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Fairfax County is considering a change to its zoning ordinance to encourage the development of efficiency apartments for low-income people, a type of housing that is relatively rare in the county.

While some efficiency units do exist in the county and they can be built under current zoning rules, the proposed zoning ordinance amendment represents a new use, said Donna Pesto, senior assistant to the Fairfax County zoning administrator and the lead staff member on the zoning revision.

It would allow the development of buildings housing three to 75 efficiency apartments, of which at least 80 percent are reserved for people earning less than 60 percent of area median income. Under current wage rates, that would mean most tenants couldn’t earn more than about $45,000 per year.

The county has been discussing this type of housing on and off for a decade. In 2003, they first began looking at single-room-occupancy housing models, a type of housing used to help transition single homeless adults out of homelessness by offering housing and supportive services.

Although the county took other steps to address its affordable housing challenges in the meantime, that proposal was never passed. The current proposal is a bit broader, and not solely focused on homeless individuals, Pesto said.

What has made the proposal somewhat contentious is where these units would be permitted. The proposed revision would allow the residential studios, as they are referred to in zoning language, to be built in most zoning districts in the county, except for a few agricultural and rural residential zoning districts.

“They put a multifamily use anywhere, and that doesn’t make sense,” said Rob Jackson, president of the Fairfax Federation of Civic Associations. “This is an intense use.”

In order for such apartment buildings to be constructed in any district, however, the landowner would need to obtain a special exception permit from the county. Obtaining a special exception requires a public hearing before the Planning Commission and the Board of Supervisors.

One of the key elements the boards must find in approving a special exception is that the proposed use is compatible with surrounding development.

Another proposed requirement is that the buildings must be located on a collector street or major thoroughfare, which would rule out the heart of most single family neighborhoods in the county, according to Pesto. The reason for this is to ensure that the residents have easy access to public transportation.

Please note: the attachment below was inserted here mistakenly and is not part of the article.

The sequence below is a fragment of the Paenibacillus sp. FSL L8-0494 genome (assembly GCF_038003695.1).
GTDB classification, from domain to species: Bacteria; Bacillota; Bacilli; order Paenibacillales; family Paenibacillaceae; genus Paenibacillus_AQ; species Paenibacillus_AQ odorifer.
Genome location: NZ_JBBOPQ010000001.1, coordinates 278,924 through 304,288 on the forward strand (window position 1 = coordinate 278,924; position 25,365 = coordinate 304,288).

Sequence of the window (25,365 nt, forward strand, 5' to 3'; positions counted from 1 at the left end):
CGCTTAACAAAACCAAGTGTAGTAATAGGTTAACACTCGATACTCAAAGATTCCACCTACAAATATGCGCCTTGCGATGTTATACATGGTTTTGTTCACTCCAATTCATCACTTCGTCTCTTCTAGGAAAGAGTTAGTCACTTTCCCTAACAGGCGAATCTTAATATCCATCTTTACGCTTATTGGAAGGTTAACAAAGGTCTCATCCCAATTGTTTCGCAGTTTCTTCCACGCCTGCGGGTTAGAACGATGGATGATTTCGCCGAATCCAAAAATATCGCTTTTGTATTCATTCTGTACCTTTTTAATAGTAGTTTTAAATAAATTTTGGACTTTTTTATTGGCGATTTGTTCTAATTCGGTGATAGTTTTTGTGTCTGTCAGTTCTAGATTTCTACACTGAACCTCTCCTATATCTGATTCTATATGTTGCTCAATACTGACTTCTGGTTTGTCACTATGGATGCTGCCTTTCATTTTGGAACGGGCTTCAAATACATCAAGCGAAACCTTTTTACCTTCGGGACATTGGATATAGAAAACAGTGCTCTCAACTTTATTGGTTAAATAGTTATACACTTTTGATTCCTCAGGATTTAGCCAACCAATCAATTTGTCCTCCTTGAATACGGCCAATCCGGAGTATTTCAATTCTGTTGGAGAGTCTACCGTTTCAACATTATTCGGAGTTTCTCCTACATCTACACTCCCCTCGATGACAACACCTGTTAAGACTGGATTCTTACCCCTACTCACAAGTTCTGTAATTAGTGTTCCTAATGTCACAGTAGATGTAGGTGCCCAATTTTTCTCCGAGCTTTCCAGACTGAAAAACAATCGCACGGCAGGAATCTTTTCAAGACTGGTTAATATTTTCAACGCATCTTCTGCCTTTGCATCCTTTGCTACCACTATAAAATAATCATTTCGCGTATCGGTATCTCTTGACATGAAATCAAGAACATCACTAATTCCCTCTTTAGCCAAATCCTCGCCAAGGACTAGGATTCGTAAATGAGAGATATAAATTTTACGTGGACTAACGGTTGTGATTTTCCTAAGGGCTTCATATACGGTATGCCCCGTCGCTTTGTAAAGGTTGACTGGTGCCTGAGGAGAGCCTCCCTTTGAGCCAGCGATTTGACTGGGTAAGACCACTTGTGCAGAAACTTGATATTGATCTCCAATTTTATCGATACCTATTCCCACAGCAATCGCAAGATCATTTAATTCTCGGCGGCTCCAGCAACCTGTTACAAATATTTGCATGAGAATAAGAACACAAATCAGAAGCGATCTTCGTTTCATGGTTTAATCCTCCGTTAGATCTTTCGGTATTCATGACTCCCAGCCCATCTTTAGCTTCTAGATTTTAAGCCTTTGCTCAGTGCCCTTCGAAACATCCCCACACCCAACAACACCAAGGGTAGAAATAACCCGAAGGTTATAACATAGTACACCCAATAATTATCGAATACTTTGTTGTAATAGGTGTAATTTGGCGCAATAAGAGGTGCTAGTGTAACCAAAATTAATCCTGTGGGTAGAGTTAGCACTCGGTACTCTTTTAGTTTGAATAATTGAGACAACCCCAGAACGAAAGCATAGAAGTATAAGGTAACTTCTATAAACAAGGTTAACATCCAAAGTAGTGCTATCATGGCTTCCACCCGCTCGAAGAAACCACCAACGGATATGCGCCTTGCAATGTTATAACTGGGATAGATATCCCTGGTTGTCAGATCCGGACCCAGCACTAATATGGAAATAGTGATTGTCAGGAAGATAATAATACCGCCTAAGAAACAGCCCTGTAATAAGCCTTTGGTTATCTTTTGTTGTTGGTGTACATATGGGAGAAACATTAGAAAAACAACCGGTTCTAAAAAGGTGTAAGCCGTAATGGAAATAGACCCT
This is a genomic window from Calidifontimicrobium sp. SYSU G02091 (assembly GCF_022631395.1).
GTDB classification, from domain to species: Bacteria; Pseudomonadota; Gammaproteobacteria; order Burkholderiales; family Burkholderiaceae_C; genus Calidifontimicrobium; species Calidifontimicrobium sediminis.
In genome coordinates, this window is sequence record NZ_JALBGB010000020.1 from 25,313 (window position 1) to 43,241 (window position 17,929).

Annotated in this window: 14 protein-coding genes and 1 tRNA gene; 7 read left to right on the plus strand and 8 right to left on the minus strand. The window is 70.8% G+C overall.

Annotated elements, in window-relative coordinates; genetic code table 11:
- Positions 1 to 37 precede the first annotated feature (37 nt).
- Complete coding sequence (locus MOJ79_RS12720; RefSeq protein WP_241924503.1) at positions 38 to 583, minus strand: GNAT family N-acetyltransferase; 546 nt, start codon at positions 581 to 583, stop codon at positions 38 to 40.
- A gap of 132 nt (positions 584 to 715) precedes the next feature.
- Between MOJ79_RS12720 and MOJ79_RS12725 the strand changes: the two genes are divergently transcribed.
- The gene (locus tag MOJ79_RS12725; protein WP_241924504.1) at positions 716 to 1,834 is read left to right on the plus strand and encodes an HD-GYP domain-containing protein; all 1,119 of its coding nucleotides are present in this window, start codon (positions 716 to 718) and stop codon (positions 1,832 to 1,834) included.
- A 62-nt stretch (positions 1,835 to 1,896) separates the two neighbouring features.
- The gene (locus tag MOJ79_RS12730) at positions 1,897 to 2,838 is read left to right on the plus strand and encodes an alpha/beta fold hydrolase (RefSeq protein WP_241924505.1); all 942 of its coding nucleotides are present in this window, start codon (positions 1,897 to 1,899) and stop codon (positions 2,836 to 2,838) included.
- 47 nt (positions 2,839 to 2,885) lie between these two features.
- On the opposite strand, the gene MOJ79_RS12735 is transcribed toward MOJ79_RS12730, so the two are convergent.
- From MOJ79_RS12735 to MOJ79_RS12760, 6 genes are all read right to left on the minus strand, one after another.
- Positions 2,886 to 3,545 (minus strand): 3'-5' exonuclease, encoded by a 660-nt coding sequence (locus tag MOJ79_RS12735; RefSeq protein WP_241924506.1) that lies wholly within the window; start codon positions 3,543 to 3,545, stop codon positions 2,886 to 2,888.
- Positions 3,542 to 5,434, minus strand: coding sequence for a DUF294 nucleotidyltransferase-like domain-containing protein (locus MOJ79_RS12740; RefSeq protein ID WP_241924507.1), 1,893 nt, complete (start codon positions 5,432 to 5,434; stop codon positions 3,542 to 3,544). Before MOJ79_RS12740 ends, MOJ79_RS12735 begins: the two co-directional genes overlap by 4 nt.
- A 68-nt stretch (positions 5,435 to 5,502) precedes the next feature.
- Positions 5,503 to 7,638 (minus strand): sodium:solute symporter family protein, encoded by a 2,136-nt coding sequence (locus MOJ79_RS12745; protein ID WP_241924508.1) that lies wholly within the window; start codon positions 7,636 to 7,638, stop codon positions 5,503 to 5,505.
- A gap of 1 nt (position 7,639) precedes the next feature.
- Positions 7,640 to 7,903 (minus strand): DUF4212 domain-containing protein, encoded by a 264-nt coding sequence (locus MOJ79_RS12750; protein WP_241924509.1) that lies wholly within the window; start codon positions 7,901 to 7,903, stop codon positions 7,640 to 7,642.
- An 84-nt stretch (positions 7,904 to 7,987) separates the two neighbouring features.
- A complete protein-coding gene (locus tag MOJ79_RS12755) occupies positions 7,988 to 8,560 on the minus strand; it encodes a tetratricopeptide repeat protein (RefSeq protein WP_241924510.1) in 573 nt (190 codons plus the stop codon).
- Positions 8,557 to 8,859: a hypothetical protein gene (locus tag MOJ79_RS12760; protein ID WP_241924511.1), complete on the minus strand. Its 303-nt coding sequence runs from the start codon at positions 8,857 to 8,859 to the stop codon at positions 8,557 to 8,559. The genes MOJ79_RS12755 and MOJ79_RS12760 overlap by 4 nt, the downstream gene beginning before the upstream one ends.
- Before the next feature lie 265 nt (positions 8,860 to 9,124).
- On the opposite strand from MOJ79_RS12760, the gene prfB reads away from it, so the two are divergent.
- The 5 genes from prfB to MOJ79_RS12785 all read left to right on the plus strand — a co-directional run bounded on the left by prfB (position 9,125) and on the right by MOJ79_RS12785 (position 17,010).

The special exception could also consider proximity and safe pedestrian access to shopping.

Jackson said these are provisions the Federation believes are important.

“Let’s do this where it will succeed and not do it where it won’t,” he said.

One of the options that zoning staff have provided to the Planning Commission, which is conducting an extensive review of the proposal, is to explicitly prohibit the conversion of single family homes into studio apartments, which could alleviate one of the main concerns of civic groups.

Jackson said, in some parts of the county, there is concern that this could lead to a resurgence in illegal boarding houses in single family homes, except this time they wouldn’t be illegal.

The county had been doing a good job, through a special task force it created, in cracking down on illegal boarding houses.

“I’m getting the impression … that the county sort of slacked off on this and that has created a sense of distrust,” Jackson said.

The Planning Commission has had two introductory public meetings this month on the proposed zoning ordinance amendment. A special committee of the Planning Commission will have five meetings reviewing and tweaking the proposed ordinance over the next few months before it goes to a public hearing early next year.

“We want people to know that this is an ongoing process,” and they can still provide input, Pesto said.

The proposal originally had been on a faster track, with a public hearing scheduled in November, but that was slowed down due to the concerns of the federation and other community organizations.

Jackson said the federation was concerned that there had not been enough public outreach and he is not sure the current outreach plan will be enough.

However, he said, “it is much better than where it was.”

kschumitz@fairfaxtimes.com